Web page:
The speaker of the Dáil, Ceann Comhairle Seán Ó Fearghaíl said the voting scandal of a week ago was a “political failure,” which eroded public confidence in politics.
Speaking in the Dáil today, Mr Ó Fearghaíl was commenting after a report into the incident involving two Fianna Fáil TDs Timmy Dooley and Niall Collins and confirmed neither will be subject to sanction.
“Let me say, the problems of last Thursday were not of a technical nature. The failure was political, and – as politicians and parliamentarians – there is an onus on us to deliver the solutions which are now required,” he said.
“The controversy that has ensued following the voting one week ago has further eroded public confidence in how our National Parliament conducts its business.
"Like many Members I have received emails, phone calls and correspondence from the public, which has been highly critical of our voting practices,” he told the chamber.
He said TDs have a fundamental duty to behave in a manner that supports and reflects this and should endeavour to avoid comment or action that undermines the institution of parliament or how it is perceived.
The Ceann Comhairle said it is a matter of deep personal and professional regret to me that this did not happen last week.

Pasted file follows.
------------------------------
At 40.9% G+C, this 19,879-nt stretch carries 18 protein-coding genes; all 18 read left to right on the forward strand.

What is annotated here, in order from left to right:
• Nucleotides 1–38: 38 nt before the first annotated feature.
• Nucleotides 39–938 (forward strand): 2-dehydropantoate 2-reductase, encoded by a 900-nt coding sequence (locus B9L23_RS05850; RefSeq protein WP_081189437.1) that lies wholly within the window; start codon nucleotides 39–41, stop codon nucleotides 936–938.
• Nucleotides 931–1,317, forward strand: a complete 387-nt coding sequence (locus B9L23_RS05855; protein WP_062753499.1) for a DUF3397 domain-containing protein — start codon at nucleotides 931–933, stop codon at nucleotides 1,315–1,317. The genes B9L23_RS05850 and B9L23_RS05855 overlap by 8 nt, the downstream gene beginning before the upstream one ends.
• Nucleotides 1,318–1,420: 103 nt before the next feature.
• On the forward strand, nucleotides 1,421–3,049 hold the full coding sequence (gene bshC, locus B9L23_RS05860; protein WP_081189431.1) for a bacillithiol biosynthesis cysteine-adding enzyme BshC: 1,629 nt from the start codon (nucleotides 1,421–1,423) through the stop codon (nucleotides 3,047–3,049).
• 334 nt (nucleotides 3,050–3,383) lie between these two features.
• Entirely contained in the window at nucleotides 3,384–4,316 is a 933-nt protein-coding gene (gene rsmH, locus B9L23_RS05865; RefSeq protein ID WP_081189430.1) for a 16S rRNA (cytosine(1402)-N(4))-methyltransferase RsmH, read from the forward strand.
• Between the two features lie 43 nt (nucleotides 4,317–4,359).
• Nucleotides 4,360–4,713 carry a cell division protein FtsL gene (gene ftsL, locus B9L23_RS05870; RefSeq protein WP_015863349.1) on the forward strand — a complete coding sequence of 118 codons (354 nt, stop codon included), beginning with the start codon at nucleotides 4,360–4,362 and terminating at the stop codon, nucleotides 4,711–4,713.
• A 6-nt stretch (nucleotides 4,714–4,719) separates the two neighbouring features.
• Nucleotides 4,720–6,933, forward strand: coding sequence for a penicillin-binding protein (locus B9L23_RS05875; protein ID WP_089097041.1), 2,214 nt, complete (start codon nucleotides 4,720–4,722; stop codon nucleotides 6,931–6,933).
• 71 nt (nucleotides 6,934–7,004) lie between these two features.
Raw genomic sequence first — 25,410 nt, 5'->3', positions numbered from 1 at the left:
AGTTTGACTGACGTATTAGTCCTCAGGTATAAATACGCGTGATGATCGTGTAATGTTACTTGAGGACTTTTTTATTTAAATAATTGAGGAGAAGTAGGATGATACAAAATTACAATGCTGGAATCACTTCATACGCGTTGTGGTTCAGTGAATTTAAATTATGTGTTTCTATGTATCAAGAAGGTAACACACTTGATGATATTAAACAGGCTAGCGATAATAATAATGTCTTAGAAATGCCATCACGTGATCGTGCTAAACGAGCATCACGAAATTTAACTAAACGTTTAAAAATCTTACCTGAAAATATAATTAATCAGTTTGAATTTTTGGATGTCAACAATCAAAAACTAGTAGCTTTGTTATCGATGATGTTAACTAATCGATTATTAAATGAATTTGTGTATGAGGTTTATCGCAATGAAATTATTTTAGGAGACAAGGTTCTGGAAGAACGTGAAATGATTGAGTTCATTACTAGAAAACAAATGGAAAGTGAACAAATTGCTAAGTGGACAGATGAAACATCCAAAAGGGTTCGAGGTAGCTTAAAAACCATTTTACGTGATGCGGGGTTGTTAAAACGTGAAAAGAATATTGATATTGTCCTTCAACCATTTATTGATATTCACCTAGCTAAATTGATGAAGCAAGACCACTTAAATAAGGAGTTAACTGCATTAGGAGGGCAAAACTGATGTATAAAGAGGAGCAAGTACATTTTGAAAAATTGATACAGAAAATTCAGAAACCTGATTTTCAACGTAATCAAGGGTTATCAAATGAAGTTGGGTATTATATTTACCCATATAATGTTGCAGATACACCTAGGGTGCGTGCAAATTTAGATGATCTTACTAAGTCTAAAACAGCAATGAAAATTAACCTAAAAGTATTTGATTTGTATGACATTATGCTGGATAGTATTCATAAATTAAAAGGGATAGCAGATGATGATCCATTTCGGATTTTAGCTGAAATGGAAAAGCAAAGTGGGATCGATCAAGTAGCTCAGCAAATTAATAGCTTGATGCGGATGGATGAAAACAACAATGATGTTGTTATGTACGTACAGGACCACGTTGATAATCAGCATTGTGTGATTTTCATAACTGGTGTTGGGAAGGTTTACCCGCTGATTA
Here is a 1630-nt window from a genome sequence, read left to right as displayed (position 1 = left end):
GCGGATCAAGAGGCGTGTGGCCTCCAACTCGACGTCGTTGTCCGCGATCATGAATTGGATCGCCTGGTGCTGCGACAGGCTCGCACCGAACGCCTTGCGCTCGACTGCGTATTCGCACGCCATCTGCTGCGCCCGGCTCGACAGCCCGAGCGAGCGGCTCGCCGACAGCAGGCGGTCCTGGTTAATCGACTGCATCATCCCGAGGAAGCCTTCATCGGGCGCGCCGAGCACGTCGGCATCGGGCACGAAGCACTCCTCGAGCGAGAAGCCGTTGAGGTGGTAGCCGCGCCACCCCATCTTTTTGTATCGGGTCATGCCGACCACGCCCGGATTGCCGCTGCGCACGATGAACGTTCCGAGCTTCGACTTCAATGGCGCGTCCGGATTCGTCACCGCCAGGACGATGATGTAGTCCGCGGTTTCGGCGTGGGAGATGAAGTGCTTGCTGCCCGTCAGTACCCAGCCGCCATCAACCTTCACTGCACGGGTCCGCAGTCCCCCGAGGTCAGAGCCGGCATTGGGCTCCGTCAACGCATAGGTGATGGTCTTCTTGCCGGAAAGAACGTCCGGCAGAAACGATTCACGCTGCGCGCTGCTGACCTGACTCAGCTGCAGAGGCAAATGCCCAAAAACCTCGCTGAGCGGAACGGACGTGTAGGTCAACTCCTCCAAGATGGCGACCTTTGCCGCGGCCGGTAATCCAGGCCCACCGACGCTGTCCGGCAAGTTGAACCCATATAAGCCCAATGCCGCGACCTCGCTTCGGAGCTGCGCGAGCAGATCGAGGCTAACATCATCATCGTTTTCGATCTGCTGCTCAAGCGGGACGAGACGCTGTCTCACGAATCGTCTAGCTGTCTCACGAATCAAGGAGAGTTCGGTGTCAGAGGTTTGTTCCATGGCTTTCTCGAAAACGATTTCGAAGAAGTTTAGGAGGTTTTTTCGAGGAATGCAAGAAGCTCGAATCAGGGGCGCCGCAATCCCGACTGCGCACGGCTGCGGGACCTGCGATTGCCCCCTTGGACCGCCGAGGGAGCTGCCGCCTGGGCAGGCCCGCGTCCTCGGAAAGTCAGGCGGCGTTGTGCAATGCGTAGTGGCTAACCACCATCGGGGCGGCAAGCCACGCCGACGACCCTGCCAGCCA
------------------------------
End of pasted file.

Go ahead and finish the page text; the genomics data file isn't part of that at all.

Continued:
“Over the coming hours I hope Members of this House will take the opportunity to read this report. It is factual and evidence-based.
"It makes no findings against any individual, but the facts as laid out in the report are stark and unpalatable.
"It is sobering to reflect on the voting irregularities that occurred last week and under no circumstances can they be allowed to happen again,” he added.
The Constitution requires Members of this House to be present in the Dáil Chamber when voting. There can be no deviation from this fundamental requirement, he said.
“On a personal level, I have always believed that when errors are made in life they should be admitted and learned from, and I would apply this maxim to what transpired last week.
"As Ceann Comhairle I have endeavoured to be open and accountable about these events.
As a parliamentary institution we can take some solace from having established the facts expeditiously.
"I also very much appreciate the co-operation that every Member gave in the course of this process,” he added.
As stated in the report there are now a number of complaints which have been made pursuant to the Ethics in Public Office Acts, the Dáil heard.
Of necessity and based on legal advice, these complaints must be allowed to take their course in accordance with the processes laid down under statute, he said.
It is now for the Committee on Members’ Interests to examine the matter and to recommend any appropriate sanction.
“Any recommendation from that Committee will be made to this House and it will be this House – not any one committee - which will decide the imposition of sanctions if appropriate,” he added.